How to Grow (Almost) Anything: a Hybrid Distance Learning Model for Global Laboratory-Based Synthetic Biology Education

Pat Pataranutaporn,  Laura Maria Gonzalez, Sara Nejad

Perry, Eyal, et al. "How to grow (almost) anything: a hybrid distance learning model for global laboratory-based synthetic biology education." Nature Biotechnology (2022): 1-6.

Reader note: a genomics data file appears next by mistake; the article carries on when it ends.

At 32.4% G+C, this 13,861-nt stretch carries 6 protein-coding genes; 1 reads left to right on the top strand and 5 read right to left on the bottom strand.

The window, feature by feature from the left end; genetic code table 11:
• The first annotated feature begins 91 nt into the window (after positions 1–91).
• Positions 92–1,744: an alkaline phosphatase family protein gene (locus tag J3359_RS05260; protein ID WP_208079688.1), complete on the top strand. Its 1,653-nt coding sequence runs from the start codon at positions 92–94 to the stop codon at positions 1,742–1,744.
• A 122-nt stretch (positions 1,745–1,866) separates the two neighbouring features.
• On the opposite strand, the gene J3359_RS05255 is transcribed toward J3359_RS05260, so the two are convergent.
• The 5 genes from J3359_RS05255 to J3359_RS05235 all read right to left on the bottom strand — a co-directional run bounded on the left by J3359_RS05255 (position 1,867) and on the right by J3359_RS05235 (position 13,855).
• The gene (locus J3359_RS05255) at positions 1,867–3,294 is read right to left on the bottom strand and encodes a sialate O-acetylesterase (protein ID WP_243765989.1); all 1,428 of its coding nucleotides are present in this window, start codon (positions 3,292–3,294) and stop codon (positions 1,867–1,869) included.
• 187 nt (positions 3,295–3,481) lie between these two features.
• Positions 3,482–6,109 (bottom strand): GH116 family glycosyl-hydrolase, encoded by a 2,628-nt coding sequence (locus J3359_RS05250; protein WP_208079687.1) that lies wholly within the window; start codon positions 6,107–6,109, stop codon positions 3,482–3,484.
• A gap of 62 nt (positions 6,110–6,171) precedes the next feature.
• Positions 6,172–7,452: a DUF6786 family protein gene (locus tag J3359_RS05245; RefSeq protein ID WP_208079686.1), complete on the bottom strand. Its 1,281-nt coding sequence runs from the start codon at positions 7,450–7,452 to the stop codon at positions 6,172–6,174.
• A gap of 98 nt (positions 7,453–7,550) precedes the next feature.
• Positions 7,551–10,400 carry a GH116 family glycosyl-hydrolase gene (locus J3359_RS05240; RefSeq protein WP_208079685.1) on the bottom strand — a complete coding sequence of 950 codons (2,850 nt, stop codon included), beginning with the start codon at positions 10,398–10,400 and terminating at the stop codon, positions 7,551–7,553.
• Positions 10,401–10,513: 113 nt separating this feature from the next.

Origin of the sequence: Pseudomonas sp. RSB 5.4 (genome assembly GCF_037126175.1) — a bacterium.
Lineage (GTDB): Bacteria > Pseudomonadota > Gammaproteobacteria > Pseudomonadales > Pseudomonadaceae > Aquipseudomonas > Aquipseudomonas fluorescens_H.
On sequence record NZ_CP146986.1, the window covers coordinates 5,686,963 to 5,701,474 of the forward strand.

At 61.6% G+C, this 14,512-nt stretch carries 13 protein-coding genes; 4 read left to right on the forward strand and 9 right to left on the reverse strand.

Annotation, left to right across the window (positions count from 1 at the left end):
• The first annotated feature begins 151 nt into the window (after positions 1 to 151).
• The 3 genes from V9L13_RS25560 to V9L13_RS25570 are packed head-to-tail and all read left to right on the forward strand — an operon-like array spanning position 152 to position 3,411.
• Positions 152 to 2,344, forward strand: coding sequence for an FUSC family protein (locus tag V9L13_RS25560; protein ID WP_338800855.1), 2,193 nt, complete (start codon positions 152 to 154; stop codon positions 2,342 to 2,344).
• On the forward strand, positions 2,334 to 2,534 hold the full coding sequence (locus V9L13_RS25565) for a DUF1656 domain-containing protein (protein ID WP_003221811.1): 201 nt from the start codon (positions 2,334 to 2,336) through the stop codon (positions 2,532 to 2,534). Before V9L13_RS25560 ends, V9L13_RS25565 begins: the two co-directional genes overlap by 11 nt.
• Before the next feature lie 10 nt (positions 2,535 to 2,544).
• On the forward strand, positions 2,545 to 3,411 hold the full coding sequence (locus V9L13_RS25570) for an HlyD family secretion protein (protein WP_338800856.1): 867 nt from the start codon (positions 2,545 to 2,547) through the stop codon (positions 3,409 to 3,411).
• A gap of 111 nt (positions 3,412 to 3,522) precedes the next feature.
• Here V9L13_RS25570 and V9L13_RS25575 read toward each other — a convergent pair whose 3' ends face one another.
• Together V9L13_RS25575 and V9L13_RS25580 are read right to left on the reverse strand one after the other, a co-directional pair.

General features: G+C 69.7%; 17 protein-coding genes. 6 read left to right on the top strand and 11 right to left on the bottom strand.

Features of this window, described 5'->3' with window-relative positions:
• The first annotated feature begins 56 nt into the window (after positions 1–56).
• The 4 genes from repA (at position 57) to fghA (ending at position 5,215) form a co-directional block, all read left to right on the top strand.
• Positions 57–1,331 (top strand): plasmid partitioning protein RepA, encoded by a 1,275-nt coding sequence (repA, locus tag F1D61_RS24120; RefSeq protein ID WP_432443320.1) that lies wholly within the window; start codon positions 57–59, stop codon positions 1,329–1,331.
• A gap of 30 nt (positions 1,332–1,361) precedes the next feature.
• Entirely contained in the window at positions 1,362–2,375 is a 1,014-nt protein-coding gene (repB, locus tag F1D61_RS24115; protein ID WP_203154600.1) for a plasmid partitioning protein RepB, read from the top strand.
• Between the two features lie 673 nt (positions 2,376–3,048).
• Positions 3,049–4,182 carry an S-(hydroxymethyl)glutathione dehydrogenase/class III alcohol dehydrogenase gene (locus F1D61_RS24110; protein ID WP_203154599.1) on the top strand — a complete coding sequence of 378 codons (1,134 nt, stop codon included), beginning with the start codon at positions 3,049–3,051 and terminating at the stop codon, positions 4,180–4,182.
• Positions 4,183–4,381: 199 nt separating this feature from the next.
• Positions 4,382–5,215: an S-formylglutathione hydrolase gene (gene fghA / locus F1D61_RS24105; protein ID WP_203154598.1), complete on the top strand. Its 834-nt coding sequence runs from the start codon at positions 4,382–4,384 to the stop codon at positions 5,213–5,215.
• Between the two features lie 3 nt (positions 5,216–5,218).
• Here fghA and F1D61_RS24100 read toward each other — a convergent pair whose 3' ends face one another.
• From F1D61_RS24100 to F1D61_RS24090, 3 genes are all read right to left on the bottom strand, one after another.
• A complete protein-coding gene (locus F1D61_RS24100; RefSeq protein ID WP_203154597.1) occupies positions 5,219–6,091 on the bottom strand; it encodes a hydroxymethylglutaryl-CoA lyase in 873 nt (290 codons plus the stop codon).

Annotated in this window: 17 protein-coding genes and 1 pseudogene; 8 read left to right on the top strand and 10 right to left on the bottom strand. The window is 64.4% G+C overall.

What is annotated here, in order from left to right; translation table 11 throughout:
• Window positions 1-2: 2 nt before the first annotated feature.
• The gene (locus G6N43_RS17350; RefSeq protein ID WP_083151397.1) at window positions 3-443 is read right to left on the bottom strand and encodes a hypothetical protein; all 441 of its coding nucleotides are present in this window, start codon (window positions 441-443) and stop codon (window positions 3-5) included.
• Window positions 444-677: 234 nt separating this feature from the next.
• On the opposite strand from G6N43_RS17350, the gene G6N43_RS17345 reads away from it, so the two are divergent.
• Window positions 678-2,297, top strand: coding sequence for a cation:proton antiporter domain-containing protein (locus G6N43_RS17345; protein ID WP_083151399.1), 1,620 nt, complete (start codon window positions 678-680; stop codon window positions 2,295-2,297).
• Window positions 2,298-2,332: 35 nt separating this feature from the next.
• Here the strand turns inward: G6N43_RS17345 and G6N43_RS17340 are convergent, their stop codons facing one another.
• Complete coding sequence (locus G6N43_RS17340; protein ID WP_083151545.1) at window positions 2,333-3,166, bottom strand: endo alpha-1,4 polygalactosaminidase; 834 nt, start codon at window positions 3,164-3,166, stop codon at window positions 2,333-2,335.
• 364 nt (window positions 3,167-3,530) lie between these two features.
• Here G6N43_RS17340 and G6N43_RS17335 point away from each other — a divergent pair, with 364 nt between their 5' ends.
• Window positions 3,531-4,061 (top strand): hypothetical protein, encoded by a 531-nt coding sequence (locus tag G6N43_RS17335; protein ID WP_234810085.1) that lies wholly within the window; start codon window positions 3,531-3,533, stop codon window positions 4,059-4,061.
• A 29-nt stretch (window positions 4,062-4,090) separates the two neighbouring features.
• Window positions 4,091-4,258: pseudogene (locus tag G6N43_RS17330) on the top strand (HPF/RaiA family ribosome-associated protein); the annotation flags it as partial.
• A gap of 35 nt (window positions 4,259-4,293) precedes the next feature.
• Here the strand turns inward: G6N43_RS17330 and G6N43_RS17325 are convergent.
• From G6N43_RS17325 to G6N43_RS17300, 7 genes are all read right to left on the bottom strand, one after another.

The COVID-19 pandemic has disrupted education across the globe, leading to urgent efforts to improve distance-based learning. Educators worldwide have scrambled to create meaningful, effective content for their students as campuses closed and teaching moved online, with some of the largest impacts on laboratory-based courses. Synthetic Biology (SynBio) is a young, interdisciplinary field of research that incorporates a wide range of scientific and design disciplines that require rigorous lab work to master. SynBio tools hold the promise to solve global challenges such as sustainability, climate change, and infectious diseases, yet SynBio education is largely still confined to students pursuing advanced STEM degrees in highly resourced institutions. Attempts to democratize SynBio education such as MIT’s “How to Grow Almost Anything” (HTGAA) course have been successful at extending SynBio education to non-STEM students. However, previous efforts have been hampered by global biotechnology supply chain limitations and limited access to advanced scientific equipment and certified Biological Safety Level laboratories across much of the world. Since hands-on experimentation is a key component of effective SynBio education, the COVID-19 laboratory closures led HTGAA instructors to develop new modalities of remote learning. Our approach utilizes a hybrid distance learning method, consisting of deep-dive lectures taught by world experts and a combination of student-run home laboratory experiments, student-executed cloud simulations, student-programmed robot-assisted experiments, and student-designed TA-assisted laboratory work. The course culminated in final student projects where each student had complete creative agency to apply the knowledge gained through the semester to a topic and a project of their choosing. Importantly, a cohort of global learners from outside MIT also participated alongside the enrolled MIT students, expanding the reach of the course. From our experiences with this pilot program, which directly resulted from the COVID-19 restrictions, we lay out a vision for the democratization of SynBio education via a scalable distributed network model of distance-based laboratory learning that will be accessible globally and across disciplines and backgrounds. 

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